The article “Thousands in Mexico City march against drug war” was published May 8th 2011 in the New York Times.
Elisabeth Malkin’s May 9th article focuses on the recent protest where 150,000 Mexicans rallied against their government’s disregard for the deaths of thousands of innocent civilians who perished since President Calderón launched his ill-advised military offensive against the country’s drug cartels. Specifically, demonstrators called for the resignation of Genaro García Luna, current minister of public security and a key player in the anti-drug struggle.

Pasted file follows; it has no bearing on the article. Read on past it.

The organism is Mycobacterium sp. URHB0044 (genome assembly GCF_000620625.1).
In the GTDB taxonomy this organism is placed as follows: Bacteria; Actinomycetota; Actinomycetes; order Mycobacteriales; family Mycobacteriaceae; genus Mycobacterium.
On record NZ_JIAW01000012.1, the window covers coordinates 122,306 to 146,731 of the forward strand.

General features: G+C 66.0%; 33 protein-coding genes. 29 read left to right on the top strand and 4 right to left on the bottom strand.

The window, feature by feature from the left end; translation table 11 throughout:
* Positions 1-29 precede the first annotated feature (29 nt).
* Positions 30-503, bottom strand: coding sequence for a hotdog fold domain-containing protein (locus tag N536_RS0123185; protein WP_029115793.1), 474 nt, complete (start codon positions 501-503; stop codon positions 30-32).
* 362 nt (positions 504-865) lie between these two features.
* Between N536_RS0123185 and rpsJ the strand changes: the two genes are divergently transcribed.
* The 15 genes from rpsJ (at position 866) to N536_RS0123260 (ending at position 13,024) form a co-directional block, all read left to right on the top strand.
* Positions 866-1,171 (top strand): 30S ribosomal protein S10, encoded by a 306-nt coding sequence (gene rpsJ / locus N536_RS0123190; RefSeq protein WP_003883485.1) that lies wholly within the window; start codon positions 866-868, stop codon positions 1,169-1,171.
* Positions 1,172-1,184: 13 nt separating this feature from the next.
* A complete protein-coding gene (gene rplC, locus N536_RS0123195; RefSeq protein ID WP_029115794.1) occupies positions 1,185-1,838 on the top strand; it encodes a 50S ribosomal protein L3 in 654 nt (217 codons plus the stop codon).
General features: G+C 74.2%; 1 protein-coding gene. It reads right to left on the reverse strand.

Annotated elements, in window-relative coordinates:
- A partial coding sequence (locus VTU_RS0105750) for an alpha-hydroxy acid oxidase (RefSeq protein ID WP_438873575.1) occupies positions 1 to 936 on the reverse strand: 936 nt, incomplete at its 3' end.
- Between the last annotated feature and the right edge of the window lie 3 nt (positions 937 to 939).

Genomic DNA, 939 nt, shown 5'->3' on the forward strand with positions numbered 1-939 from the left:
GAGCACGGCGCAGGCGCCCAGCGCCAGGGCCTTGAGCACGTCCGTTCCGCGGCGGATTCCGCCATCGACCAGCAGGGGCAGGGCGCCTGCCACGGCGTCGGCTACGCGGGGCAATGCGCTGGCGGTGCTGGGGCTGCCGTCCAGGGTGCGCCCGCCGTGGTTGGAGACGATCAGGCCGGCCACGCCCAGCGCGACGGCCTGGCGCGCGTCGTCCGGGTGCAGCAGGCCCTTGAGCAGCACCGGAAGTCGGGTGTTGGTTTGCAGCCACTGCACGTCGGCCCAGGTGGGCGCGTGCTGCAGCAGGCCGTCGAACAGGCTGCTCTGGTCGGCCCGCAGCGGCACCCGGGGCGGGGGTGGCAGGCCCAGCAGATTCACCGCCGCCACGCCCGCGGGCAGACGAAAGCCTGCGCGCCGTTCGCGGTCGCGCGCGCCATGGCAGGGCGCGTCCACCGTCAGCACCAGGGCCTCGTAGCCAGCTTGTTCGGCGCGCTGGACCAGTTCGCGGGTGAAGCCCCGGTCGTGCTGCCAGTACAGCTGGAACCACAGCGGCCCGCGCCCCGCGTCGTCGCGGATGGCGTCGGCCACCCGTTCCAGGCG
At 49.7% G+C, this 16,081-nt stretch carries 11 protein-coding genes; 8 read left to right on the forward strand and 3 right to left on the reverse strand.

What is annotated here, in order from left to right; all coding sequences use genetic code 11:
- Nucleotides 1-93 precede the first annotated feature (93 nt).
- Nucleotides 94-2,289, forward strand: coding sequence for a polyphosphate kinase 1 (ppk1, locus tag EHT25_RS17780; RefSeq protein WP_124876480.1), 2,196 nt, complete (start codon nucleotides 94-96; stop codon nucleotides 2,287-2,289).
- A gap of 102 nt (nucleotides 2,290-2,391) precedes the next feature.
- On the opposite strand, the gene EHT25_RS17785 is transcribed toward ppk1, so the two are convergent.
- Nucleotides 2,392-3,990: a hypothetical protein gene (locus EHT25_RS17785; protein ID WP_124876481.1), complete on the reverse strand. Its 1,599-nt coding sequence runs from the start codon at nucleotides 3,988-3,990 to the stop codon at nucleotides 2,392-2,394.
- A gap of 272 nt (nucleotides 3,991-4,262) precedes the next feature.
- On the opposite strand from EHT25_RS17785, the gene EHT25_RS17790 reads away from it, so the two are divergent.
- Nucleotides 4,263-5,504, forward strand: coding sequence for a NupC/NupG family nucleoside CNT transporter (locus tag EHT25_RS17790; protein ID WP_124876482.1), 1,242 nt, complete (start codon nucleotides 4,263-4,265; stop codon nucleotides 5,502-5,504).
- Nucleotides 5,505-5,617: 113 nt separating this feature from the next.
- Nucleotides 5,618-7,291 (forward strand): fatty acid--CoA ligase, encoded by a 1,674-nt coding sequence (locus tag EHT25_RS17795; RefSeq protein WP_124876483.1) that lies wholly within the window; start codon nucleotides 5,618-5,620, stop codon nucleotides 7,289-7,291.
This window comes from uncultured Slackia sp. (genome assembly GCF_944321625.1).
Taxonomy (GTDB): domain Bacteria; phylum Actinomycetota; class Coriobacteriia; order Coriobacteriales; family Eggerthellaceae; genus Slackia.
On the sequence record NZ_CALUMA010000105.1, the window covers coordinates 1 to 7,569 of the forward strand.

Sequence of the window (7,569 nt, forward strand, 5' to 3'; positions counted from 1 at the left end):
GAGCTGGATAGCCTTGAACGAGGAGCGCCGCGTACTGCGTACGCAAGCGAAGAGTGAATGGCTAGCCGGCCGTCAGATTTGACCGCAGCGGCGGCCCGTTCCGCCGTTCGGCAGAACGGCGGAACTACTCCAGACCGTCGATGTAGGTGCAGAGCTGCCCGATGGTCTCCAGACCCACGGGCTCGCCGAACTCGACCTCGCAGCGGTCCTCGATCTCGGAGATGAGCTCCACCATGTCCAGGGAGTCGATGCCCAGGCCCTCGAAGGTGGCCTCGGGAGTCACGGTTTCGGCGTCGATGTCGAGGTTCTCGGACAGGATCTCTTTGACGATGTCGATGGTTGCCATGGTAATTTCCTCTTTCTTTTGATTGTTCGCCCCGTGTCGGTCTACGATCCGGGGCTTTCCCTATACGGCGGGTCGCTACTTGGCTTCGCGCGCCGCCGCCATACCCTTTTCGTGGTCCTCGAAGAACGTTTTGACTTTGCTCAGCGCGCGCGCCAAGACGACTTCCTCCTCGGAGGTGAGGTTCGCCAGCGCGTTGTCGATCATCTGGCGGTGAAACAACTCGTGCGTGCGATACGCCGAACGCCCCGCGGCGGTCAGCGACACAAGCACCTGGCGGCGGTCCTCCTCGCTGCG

Some argue that García’s resignation could aggravate the situation, since he is among the few Mexican officials who possess the required expertise to take on this thankless task. However, the public is understandably frustrated since García has failed to assume responsibility for the exponential rise in the gang-related deaths of countless civilians. Ousting García would be the preferred alternative, as it would create an opportunity for more flexible leaders to target anti-drug strategies. Moreover, the U.S. has voiced its disappointment with Mexico’s current public security planning; installing a new minister would not only encourage U.S. collaboration, but also win over the essential support of the Mexican public in the struggle against organized crime.
Research Associate at the Council on Hemispheric Affairs